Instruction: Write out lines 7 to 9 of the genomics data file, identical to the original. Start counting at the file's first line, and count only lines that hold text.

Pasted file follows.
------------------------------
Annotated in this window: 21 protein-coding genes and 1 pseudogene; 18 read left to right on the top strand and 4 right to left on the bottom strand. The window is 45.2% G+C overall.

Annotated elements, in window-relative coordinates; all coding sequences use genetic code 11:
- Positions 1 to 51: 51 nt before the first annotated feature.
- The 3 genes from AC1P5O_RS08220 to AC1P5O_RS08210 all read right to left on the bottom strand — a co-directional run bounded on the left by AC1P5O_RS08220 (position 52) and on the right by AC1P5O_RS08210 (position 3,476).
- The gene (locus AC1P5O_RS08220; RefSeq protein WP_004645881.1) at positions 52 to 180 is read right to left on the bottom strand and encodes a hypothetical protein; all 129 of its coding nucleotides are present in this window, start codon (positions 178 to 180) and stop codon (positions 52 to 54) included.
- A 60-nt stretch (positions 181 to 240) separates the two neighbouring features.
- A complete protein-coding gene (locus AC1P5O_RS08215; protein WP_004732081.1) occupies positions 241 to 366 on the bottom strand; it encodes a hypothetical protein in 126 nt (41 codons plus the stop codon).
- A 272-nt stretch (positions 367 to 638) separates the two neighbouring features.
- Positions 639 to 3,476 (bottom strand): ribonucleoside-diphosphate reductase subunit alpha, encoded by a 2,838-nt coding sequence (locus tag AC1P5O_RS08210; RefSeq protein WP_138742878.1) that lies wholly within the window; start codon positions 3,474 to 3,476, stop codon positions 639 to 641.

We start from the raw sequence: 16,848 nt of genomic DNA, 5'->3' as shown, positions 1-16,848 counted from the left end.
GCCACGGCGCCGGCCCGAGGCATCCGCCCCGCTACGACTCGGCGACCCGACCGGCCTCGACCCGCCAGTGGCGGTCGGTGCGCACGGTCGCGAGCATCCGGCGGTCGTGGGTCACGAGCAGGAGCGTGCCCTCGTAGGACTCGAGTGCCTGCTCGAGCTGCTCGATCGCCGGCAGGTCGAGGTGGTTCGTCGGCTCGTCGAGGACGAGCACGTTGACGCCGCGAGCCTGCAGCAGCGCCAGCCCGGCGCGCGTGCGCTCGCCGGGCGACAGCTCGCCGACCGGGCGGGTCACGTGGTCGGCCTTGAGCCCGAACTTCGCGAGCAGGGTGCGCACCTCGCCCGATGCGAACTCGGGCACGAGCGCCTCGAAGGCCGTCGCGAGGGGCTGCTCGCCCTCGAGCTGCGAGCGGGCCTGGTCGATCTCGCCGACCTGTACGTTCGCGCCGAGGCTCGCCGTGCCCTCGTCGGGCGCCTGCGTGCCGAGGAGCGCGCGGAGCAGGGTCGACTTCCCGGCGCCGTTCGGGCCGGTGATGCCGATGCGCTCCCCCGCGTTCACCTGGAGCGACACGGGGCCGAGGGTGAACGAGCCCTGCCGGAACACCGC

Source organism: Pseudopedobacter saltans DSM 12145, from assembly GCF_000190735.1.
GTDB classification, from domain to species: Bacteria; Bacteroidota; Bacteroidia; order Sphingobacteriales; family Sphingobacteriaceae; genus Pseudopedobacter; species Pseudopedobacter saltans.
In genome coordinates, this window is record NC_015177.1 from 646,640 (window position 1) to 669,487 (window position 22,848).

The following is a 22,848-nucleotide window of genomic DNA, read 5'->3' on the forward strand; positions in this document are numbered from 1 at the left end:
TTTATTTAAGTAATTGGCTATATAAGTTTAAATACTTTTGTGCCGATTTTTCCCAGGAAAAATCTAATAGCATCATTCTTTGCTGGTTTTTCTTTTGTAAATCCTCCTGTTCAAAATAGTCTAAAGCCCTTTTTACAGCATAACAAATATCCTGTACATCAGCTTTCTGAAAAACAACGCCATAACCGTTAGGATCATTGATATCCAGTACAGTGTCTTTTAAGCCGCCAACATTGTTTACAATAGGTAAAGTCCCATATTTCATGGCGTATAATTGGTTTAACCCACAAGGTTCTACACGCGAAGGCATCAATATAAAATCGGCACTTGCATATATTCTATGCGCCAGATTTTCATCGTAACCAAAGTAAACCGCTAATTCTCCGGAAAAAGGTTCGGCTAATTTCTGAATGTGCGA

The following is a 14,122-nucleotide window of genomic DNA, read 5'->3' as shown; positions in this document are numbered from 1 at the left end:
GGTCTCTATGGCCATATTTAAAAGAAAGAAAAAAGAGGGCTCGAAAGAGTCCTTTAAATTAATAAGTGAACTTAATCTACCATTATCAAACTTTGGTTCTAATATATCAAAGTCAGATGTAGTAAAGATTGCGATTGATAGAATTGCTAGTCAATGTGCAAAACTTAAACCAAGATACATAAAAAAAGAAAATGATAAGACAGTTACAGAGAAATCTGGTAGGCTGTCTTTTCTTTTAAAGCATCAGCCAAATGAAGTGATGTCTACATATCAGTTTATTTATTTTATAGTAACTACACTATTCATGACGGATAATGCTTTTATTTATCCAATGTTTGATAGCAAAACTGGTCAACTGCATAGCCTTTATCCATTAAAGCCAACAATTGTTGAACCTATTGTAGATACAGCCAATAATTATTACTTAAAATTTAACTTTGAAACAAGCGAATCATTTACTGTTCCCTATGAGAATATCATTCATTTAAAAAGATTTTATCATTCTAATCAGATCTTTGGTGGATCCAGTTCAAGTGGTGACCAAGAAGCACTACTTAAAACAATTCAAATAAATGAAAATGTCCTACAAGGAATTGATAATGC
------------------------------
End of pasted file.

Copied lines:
- A complete protein-coding gene (locus AC1P5O_RS08215; protein WP_004732081.1) occupies positions 241 to 366 on the bottom strand; it encodes a hypothetical protein in 126 nt (41 codons plus the stop codon).
- A 272-nt stretch (positions 367 to 638) separates the two neighbouring features.
- Positions 639 to 3,476 (bottom strand): ribonucleoside-diphosphate reductase subunit alpha, encoded by a 2,838-nt coding sequence (locus tag AC1P5O_RS08210; RefSeq protein WP_138742878.1) that lies wholly within the window; start codon positions 3,474 to 3,476, stop codon positions 639 to 641.